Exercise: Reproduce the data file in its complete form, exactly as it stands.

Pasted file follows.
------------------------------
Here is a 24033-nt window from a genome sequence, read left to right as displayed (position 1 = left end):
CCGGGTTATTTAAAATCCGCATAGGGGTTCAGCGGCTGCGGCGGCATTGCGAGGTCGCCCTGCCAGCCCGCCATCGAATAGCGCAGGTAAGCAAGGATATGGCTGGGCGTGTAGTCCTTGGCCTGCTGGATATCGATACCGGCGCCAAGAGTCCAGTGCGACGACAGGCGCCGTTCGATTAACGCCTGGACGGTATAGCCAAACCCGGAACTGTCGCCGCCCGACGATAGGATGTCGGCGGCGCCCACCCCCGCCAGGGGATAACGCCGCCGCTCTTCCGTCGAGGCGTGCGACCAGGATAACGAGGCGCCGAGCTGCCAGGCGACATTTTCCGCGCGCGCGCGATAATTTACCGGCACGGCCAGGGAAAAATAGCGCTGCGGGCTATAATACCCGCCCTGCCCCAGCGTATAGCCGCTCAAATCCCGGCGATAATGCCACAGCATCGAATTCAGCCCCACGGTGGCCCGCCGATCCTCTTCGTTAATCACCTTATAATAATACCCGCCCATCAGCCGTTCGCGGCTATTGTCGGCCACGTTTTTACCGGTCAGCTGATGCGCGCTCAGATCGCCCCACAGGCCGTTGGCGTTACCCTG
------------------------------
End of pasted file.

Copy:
Here is a 24033-nt window from a genome sequence, read left to right as displayed (position 1 = left end):
CCGGGTTATTTAAAATCCGCATAGGGGTTCAGCGGCTGCGGCGGCATTGCGAGGTCGCCCTGCCAGCCCGCCATCGAATAGCGCAGGTAAGCAAGGATATGGCTGGGCGTGTAGTCCTTGGCCTGCTGGATATCGATACCGGCGCCAAGAGTCCAGTGCGACGACAGGCGCCGTTCGATTAACGCCTGGACGGTATAGCCAAACCCGGAACTGTCGCCGCCCGACGATAGGATGTCGGCGGCGCCCACCCCCGCCAGGGGATAACGCCGCCGCTCTTCCGTCGAGGCGTGCGACCAGGATAACGAGGCGCCGAGCTGCCAGGCGACATTTTCCGCGCGCGCGCGATAATTTACCGGCACGGCCAGGGAAAAATAGCGCTGCGGGCTATAATACCCGCCCTGCCCCAGCGTATAGCCGCTCAAATCCCGGCGATAATGCCACAGCATCGAATTCAGCCCCACGGTGGCCCGCCGATCCTCTTCGTTAATCACCTTATAATAATACCCGCCCATCAGCCGTTCGCGGCTATTGTCGGCCACGTTTTTACCGGTCAGCTGATGCGCGCTCAGATCGCCCCACAGGCCGTTGGCGTTACCCTG